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Ironcolor shiner facts for kids

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Ironcolor shiner
Notropis chalybaeus FWS 20915.jpg
Conservation status
Scientific classification

Hybopsis chalybaeus Cope, 1867

The ironcolor shiner (Notropis chalybaeus) is a species of freshwater ray-finned fish from the family Cyprinidae, the minnows and carps. It is a widespread species in streams and rivers in eastern North America.


The ironcolor shiner is a relatively small fish with a total length ranging from 45–65 millimetres (1.8–2.6 in). It has a yellowish back and sides with a well-defined black lateral stripe stretching from the caudal peduncle to the snout and there us some pigmentation on the chin and lips. It has a shorter snout than the width of its eye and the small mouth has a black palate. When breeding the males develop a bright orange stripe above their black lateral stripes as well as frequently having orange spots above and below the black spot on the caudal fin. The fins are almost unpigmented and lack any distinct markings but breeding males may develop orange coloration on the fins and over the body. Males also develop tiny tubercles around mouth, snout and the first few pectoral fin rays. The underside from the breast to the pectoral fin base has no scales. The lateral line has 31–36 cycloid scales which are rounded in shape.


The ironcolor shiner is endemic to the eastern United States where it occurs from New York south to Florida and west to the Mississippi Basin with outlying populations in the San Marcos River, Texas; the Illinois River drainage in Illinois and Indiana; the Cedar River in Iowa; and the Wisconsin River and Lake Winnebago drainage system in Wisconsin; and the Lake Michigan drainage of southern Michigan and northern Indiana. It has been extirpated from Iowa and once thought to be extirpated from Pennsylvania. The only existing population left in Pennsylvania is in Marshalls Creek. In South Carolina it is widespread but patchily distributed, while in New York the only known population is in the Bashakill wetlands near Port Jervis.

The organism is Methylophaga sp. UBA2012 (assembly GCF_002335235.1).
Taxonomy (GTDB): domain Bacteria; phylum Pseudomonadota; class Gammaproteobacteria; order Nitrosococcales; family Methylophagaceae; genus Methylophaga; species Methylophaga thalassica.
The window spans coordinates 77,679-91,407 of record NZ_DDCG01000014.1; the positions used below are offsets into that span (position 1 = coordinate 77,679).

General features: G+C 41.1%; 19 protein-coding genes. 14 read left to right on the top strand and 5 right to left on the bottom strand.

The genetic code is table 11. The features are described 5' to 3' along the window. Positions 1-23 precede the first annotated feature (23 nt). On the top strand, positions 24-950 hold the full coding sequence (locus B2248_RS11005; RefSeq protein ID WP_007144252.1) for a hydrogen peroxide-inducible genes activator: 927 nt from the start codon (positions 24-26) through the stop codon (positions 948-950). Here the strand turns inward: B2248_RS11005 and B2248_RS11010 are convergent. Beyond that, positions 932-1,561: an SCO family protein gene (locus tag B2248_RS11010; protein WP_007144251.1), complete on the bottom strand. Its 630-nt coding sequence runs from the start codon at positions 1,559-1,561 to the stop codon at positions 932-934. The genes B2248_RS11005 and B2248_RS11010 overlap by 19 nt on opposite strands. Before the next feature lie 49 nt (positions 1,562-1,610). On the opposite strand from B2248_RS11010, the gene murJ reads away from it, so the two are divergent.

The ironcolor shiner is found in the pools and slow stretches of clear, oligotrophic creeks and small rivers which have sandy beds but which have well-developed submerged vegetation. They can also occur in swamps over soft substrates in Illinois. They occur in areas vegetated with plants such as bladderwort, pondweed and Elodea while the presence of sand appears to be important for spawning. They are not normally found in groundwater supplied streams but there is a relict, disjunct population in the San Marcos River basin in Texas which occurs in the spring-fed upper reaches of the river.


In the northern parts of its range the ironcolor shiner spawns from mid-April into July while in Florida it starts as late as September. The males chase the females in areas with little or no current and the eggs are broadcast over the substrate and sink into the sand. They hatch after two days and the fish attain sexual maturity at one year of age. They swim in medium-sized schools made up of fish from different age classes in open water and they feed on small invertebrates. Food items recorded include small crustaceans such as amphipods, cladocerans, and ostracods;, aquatic insects including caddis fly, midge, and mayfly larvae, as well as corixids, and ants. Filamentous algae is also consumed but this is not digested.


The ironcolor shiner has a large range in the lowlands of the eastern and central United States but in the western parts of its range there are many disjunct populations and these have suffered declines and extirpations caused by stream siltation and water pollution. It has also declined in the northern parts of its range but the population in New York's Bashakill wetlands is currently stable.

  • Robert Jay Goldstein, Rodney W. Harper, Richard Edwards: American Aquarium Fishes. Texas A&M University Press 2000, ISBN: 978-0-89096-880-2, p. 100 (restricted online copy at Google Books)
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